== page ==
John Holland, 1st Duke of Exeter

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The Duke of Exeter
Arms of John Holland, 1st Duke of Exeter.svg
Coat of arms of John Holland, 1st Duke of Exeter
Born c. 1352
Died 16 January 1400 (aged 47–48)
Title Duke of Exeter
Earl of Huntingdon
Spouse(s) Elizabeth of Lancaster
Children Richard Holland
Constance Holland
Elizabeth Holland
Alice Holland
John Holland, 2nd Duke of Exeter
Sir Edward Holland
Parents Thomas Holland, 1st Earl of Kent
Joan "The Fair Maid of Kent"

John Holland, 1st Duke of Exeter KG (c. 1352 – 16 January 1400), also 1st Earl of Huntingdon, was an English nobleman, primarily remembered for helping cause the downfall of Thomas of Woodstock, 1st Duke of Gloucester and then for conspiring against Henry IV.

He was the third son of Thomas Holland, 1st Earl of Kent and Joan "The Fair Maid of Kent", daughter of Edmund of Woodstock, a son of King Edward I. His mother later married her cousin Edward, the Black Prince. So, Holland was a half-brother of King Richard II, to whom he remained loyal for the rest of his life.

Political career[edit]

Early in Richard's reign, Holland was made a Knight of the Garter (1381). He was also part of the escort that accompanied the queen-to-be, Anne of Bohemia, on her trip to England.

Holland had a violent temper, which got him in trouble several times. The most famous incident occurred during Richard II's 1385 expedition to the Kingdom of Scotland. An archer in the service of Ralph Stafford, eldest son of the Earl of Stafford, killed one of Holland's esquires. Stafford went to find Holland to apologize, but Holland killed him as soon as he identified himself.[1] The king had Holland's lands seized. Their mother, Joan of Kent, died during this time; it was said she died of grief at the quarrel between two of her sons.

Early the next year Holland reconciled with the Staffords, and had his property restored. Later in 1386 he married Elizabeth of Lancaster, a daughter of John of Gaunt, 1st Duke of Lancaster and Blanche of Lancaster. He and Elizabeth then went on Gaunt's expedition to Spain, where Holland was constable of the English army.[2] After his return to the Kingdom of England, Holland was created Earl of Huntingdon, on 2 June 1388 by an act of parliament.[3] In 1389 he was appointed Lord Great Chamberlain for life, admiral of the fleet in the western seas,[4] and constable of Tintagel Castle. During this time he also received large grants of land from the king.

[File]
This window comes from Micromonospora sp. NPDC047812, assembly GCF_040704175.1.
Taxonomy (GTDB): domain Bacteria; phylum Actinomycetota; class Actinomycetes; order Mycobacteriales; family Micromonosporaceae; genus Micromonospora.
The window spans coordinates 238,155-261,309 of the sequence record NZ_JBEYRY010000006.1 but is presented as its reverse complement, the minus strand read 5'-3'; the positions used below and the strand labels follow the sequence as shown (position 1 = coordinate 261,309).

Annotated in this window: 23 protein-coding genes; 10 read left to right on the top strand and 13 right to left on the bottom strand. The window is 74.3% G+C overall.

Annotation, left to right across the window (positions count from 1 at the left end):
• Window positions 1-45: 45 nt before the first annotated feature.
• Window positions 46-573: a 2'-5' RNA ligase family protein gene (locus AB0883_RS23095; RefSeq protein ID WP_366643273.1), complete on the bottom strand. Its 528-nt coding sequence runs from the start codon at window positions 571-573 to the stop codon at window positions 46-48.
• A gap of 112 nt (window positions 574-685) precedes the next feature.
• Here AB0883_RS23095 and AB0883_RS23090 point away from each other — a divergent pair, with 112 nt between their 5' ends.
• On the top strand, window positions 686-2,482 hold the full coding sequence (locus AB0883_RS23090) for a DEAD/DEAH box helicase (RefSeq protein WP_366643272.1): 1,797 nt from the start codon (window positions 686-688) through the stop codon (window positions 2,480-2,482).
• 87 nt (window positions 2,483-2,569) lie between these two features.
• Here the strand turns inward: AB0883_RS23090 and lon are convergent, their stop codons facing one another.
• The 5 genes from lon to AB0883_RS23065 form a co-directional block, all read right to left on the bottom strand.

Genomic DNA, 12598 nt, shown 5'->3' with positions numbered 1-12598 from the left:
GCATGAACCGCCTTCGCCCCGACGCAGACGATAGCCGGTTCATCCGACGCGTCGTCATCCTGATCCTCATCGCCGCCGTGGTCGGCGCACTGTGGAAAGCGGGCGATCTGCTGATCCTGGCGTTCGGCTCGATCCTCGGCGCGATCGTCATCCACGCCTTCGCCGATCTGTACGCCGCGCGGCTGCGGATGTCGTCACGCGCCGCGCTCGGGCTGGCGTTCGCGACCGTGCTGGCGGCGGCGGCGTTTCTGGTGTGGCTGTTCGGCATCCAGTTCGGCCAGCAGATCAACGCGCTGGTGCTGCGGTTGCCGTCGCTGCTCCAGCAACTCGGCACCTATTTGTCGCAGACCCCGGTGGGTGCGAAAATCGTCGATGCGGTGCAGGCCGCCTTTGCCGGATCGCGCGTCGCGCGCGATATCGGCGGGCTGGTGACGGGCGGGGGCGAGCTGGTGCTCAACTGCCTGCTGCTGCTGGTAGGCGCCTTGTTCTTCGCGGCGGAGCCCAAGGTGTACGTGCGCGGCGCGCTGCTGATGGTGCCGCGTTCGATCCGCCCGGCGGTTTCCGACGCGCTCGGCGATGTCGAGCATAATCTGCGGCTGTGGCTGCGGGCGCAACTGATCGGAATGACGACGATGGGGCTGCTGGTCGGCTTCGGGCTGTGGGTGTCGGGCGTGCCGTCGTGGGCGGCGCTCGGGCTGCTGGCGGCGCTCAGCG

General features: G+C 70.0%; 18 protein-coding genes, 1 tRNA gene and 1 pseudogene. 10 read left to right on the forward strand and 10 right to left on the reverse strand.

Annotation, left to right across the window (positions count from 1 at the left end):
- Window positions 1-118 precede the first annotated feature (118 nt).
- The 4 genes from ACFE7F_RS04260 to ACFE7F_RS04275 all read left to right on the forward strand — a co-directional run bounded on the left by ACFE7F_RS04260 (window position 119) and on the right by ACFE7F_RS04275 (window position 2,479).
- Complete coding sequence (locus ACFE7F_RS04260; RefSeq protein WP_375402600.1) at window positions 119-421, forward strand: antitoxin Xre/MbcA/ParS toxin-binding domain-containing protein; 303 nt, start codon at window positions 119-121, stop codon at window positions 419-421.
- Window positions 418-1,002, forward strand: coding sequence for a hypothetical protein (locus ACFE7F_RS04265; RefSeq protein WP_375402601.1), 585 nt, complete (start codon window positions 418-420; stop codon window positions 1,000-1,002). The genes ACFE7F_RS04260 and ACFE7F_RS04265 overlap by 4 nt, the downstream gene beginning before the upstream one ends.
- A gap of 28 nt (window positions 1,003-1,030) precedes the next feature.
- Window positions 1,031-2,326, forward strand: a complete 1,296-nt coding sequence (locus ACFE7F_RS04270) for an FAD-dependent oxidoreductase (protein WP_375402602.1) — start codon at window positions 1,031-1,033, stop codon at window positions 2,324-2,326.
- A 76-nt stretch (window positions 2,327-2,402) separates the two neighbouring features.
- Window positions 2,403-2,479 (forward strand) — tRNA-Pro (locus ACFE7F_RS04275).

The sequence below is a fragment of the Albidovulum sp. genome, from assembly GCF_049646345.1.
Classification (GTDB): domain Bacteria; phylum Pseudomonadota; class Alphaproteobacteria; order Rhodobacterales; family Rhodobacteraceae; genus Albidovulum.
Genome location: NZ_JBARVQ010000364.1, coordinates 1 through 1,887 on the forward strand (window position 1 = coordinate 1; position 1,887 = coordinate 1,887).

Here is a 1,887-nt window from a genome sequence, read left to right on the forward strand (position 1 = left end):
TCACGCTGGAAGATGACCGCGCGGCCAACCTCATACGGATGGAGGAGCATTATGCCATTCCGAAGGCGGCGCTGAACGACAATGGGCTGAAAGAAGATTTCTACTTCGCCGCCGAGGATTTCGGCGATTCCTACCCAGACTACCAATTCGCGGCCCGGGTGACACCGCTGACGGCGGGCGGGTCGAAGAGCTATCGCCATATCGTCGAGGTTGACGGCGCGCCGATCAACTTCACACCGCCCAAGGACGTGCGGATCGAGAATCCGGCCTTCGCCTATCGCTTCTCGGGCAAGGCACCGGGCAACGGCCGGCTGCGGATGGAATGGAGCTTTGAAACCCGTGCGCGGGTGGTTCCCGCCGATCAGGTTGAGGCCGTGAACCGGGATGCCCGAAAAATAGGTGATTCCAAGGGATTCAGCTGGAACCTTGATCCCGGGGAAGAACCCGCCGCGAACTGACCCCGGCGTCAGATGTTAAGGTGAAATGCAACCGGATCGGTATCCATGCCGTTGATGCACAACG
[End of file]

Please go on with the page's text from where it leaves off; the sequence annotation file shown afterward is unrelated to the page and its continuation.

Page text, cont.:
Over the next several years he held a number of additional offices: constable of Conway Castle (1394), governor of Carlisle (1395), and then in 1398 Warden and then constable-general of the west marches towards Scotland. His military services were interrupted by a pilgrimage to the Holy Land in 1394.

Holland had marched with the king to arrest Thomas of Woodstock, 1st Duke of Gloucester and Richard Fitzalan, 11th Earl of Arundel in 1397, and later seized and held Arundel castle at King Richard II's request.[5] As a reward, he was created Duke of Exeter on 29 September 1397.[6]

He then went with Richard on the king's 1399 Ireland expedition. When they returned the king sent him to try to negotiate with Holland's brother-in-law Henry Bolingbroke. After Henry deposed Richard and took the throne (as Henry IV), he called to account those who had been involved in the downfall of Thomas of Woodstock, and in the end took away all rewards Richard had give them after Thomas' arrest. Thus Holland became again merely Earl of Huntingdon.

Early the next year Holland entered into a conspiracy, called the Epiphany Rising, with his nephew Thomas Holland, Earl of Kent, Thomas le Despencer, 1st Earl of Gloucester, and others.[2] Their aim was to assassinate King Henry and his sons, and return Richard, who was in prison, to the throne.[2] Their plot failed, Holland fled, but was caught near Pleshy Castle in Essex and executed.[2] Among those who witnessed the execution was Arundel's son, Thomas Fitzalan, 12th Earl of Arundel.

Holland's lands and titles were forfeited, but eventually they were restored for his second son John Holland, 2nd Duke of Exeter.[7]

Children[edit]

He had the following children:

Notes[edit]

  1. ^ Anthony Goodman, The Loyal Conspiracy:The Lords Appellant under Richard II, (University of Miami Press, 1971), 48.
  2. ^ a b c d Philip J. Potter, Monarchs of the Renaissance: The Lives and Reigns of 42 European Kings and Queens, (McFarland Publishing, 2012), 11.
  3. ^ Anthony Goodman, The Loyal Conspiracy:The Lords Appellant under Richard II, 47.
  4. ^ Anthony Goodman, The Loyal Conspiracy:The Lords Appellant under Richard II, 53.
  5. ^ Anthony Goodman, The Loyal Conspiracy:The Lords Appellant under Richard II, 66.
  6. ^ Anthony Goodman, The Loyal Conspiracy:The Lords Appellant under Richard II, 71.
  7. ^ Christopher Allmand, Henry V, (University of California Press, 1992), 372.

References[edit]

Political offices
Preceded by
The Duke of Ireland
Lord Great Chamberlain
1389 – 1399?
Succeeded by
The Earl of Oxford
Legal offices
Preceded by
Unknown
Justice of Chester
1381 – 1385
Succeeded by
The Duke of York
Preceded by
The Duke of Gloucester
Justice of Chester
1391 – 1394
Succeeded by
The Earl of Nottingham
Peerage of England
New creation Duke of Exeter
1397 – 1399 (forfeit)
Succeeded by
John Holland
Restored 1416 (Earl)
and 1439 (Duke)
Earl of Huntingdon
1387 – 1400 (forfeit)